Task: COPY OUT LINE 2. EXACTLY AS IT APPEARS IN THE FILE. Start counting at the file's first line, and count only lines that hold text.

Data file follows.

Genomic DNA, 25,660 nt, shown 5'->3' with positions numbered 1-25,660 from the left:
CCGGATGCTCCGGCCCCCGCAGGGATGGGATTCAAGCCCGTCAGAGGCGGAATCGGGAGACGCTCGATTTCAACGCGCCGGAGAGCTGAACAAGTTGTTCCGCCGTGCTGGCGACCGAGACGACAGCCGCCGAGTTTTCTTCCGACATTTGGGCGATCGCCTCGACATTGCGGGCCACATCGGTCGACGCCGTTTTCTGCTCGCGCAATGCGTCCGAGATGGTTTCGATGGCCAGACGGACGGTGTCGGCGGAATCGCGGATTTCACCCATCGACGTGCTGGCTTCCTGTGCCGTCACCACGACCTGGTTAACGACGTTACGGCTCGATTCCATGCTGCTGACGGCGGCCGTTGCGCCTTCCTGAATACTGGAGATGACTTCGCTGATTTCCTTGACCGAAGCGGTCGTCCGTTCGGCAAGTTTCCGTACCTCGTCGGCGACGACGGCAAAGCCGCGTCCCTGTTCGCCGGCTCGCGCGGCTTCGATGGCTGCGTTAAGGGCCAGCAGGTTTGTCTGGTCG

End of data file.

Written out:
CCGGATGCTCCGGCCCCCGCAGGGATGGGATTCAAGCCCGTCAGAGGCGGAATCGGGAGACGCTCGATTTCAACGCGCCGGAGAGCTGAACAAGTTGTTCCGCCGTGCTGGCGACCGAGACGACAGCCGCCGAGTTTTCTTCCGACATTTGGGCGATCGCCTCGACATTGCGGGCCACATCGGTCGACGCCGTTTTCTGCTCGCGCAATGCGTCCGAGATGGTTTCGATGGCCAGACGGACGGTGTCGGCGGAATCGCGGATTTCACCCATCGACGTGCTGGCTTCCTGTGCCGTCACCACGACCTGGTTAACGACGTTACGGCTCGATTCCATGCTGCTGACGGCGGCCGTTGCGCCTTCCTGAATACTGGAGATGACTTCGCTGATTTCCTTGACCGAAGCGGTCGTCCGTTCGGCAAGTTTCCGTACCTCGTCGGCGACGACGGCAAAGCCGCGTCCCTGTTCGCCGGCTCGCGCGGCTTCGATGGCTGCGTTAAGGGCCAGCAGGTTTGTCTGGTCG